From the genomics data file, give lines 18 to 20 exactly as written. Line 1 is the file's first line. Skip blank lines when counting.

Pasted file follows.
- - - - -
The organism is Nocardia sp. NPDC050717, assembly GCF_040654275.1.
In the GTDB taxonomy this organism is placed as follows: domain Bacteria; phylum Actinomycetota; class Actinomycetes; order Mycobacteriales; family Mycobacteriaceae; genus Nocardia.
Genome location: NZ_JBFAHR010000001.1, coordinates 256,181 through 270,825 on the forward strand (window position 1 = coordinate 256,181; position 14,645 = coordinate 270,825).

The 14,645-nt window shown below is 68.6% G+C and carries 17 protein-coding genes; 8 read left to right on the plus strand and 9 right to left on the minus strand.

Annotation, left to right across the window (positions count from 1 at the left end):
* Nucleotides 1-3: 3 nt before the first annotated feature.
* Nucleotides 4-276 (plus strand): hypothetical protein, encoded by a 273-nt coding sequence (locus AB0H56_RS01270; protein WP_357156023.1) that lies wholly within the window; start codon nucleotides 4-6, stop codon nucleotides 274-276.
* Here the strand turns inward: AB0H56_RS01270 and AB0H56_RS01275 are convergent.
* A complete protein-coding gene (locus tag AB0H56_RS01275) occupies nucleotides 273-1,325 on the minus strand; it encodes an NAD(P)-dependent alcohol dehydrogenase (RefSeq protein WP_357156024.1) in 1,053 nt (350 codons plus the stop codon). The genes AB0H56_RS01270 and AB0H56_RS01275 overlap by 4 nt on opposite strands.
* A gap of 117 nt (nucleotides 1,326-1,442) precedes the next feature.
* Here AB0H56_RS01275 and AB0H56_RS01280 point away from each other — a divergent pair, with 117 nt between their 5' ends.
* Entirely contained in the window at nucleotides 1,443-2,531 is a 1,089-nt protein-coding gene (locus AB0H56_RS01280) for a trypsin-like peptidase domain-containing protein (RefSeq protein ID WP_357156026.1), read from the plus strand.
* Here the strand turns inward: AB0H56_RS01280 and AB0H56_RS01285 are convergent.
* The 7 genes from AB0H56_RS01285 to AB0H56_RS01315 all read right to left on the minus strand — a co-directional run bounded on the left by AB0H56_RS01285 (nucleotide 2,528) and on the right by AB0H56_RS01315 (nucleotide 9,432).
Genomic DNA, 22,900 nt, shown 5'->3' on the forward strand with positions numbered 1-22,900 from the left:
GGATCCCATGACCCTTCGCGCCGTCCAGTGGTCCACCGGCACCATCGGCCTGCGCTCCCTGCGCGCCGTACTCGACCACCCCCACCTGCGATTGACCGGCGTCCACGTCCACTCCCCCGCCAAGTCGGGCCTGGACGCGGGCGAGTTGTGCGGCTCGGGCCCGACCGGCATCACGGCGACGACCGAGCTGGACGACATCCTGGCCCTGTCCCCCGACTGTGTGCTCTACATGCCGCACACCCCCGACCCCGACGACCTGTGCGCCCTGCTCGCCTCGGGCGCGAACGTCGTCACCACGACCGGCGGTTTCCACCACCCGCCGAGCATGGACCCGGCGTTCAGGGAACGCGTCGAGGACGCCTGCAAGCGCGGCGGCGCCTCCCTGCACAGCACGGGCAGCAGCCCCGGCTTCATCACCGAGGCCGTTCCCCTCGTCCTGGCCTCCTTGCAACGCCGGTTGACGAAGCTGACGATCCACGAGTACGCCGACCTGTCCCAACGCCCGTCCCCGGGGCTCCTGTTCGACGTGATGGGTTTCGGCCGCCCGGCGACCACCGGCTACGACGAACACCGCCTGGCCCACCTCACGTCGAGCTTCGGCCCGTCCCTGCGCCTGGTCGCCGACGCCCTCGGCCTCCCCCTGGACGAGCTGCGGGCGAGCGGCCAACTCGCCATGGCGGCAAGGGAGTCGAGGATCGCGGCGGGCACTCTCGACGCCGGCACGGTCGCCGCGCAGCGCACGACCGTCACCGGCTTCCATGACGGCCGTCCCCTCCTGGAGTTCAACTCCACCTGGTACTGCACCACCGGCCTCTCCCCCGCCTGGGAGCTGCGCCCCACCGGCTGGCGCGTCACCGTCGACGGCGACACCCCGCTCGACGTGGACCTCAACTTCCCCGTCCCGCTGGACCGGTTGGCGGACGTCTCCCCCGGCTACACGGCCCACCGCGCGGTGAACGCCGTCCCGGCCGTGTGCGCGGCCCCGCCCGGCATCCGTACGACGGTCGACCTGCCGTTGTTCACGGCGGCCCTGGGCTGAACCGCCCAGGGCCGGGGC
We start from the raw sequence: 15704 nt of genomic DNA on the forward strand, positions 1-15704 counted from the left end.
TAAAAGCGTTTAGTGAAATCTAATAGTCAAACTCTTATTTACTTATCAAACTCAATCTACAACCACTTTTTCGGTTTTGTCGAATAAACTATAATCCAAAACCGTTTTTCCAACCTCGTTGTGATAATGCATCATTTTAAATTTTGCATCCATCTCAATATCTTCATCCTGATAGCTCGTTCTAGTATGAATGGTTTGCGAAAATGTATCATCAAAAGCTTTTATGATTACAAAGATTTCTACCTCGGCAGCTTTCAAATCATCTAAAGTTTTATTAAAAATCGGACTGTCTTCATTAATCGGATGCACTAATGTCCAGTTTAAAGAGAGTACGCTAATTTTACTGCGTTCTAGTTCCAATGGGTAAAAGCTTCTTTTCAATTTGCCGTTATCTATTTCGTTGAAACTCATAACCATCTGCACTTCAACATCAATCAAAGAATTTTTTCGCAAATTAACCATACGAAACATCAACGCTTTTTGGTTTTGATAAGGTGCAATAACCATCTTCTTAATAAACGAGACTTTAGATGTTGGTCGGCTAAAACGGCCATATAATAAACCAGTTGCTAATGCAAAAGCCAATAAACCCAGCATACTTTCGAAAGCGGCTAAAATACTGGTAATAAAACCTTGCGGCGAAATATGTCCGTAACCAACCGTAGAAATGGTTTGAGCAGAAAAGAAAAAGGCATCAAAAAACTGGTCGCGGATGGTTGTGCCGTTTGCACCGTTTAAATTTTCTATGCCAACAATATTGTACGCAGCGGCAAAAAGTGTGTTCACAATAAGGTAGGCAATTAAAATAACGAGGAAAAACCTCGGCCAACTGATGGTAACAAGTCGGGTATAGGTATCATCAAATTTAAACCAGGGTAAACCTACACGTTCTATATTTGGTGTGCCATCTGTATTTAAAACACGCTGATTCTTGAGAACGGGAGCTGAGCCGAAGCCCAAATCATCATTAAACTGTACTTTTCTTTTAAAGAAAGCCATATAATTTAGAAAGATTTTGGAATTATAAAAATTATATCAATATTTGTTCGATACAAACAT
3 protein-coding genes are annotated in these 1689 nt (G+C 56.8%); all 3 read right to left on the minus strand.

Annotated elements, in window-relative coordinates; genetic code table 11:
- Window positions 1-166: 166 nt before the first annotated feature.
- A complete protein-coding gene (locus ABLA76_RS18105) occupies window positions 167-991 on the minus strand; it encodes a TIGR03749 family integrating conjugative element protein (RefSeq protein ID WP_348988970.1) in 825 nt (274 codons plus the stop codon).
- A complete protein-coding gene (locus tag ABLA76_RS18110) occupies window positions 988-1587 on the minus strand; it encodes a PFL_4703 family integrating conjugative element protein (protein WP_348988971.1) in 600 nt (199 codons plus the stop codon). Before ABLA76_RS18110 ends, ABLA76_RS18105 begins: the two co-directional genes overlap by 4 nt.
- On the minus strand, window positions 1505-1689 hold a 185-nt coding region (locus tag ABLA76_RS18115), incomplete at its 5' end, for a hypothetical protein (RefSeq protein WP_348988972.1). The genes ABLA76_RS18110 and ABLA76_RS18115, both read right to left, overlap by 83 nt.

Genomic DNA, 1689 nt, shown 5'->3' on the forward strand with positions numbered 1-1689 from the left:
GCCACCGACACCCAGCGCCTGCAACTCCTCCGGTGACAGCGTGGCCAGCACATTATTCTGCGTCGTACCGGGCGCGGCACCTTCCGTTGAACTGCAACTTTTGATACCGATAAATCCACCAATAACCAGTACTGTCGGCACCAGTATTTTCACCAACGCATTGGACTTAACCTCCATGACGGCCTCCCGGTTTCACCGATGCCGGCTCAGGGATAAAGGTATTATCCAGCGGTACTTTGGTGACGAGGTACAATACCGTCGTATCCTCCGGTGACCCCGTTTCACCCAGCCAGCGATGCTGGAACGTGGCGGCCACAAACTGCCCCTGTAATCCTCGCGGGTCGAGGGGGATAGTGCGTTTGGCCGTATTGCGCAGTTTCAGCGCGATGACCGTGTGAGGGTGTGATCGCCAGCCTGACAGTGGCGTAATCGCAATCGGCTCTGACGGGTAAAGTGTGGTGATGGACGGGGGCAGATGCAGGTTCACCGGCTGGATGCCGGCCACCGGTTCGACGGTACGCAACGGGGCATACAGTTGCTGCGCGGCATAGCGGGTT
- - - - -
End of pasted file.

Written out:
TAAAAGCGTTTAGTGAAATCTAATAGTCAAACTCTTATTTACTTATCAAACTCAATCTACAACCACTTTTTCGGTTTTGTCGAATAAACTATAATCCAAAACCGTTTTTCCAACCTCGTTGTGATAATGCATCATTTTAAATTTTGCATCCATCTCAATATCTTCATCCTGATAGCTCGTTCTAGTATGAATGGTTTGCGAAAATGTATCATCAAAAGCTTTTATGATTACAAAGATTTCTACCTCGGCAGCTTTCAAATCATCTAAAGTTTTATTAAAAATCGGACTGTCTTCATTAATCGGATGCACTAATGTCCAGTTTAAAGAGAGTACGCTAATTTTACTGCGTTCTAGTTCCAATGGGTAAAAGCTTCTTTTCAATTTGCCGTTATCTATTTCGTTGAAACTCATAACCATCTGCACTTCAACATCAATCAAAGAATTTTTTCGCAAATTAACCATACGAAACATCAACGCTTTTTGGTTTTGATAAGGTGCAATAACCATCTTCTTAATAAACGAGACTTTAGATGTTGGTCGGCTAAAACGGCCATATAATAAACCAGTTGCTAATGCAAAAGCCAATAAACCCAGCATACTTTCGAAAGCGGCTAAAATACTGGTAATAAAACCTTGCGGCGAAATATGTCCGTAACCAACCGTAGAAATGGTTTGAGCAGAAAAGAAAAAGGCATCAAAAAACTGGTCGCGGATGGTTGTGCCGTTTGCACCGTTTAAATTTTCTATGCCAACAATATTGTACGCAGCGGCAAAAAGTGTGTTCACAATAAGGTAGGCAATTAAAATAACGAGGAAAAACCTCGGCCAACTGATGGTAACAAGTCGGGTATAGGTATCATCAAATTTAAACCAGGGTAAACCTACACGTTCTATATTTGGTGTGCCATCTGTATTTAAAACACGCTGATTCTTGAGAACGGGAGCTGAGCCGAAGCCCAAATCATCATTAAACTGTACTTTTCTTTTAAAGAAAGCCATATAATTTAGAAAGATTTTGGAATTATAAAAATTATATCAATATTTGTTCGATACAAACAT
3 protein-coding genes are annotated in these 1689 nt (G+C 56.8%); all 3 read right to left on the minus strand.

Annotated elements, in window-relative coordinates; genetic code table 11: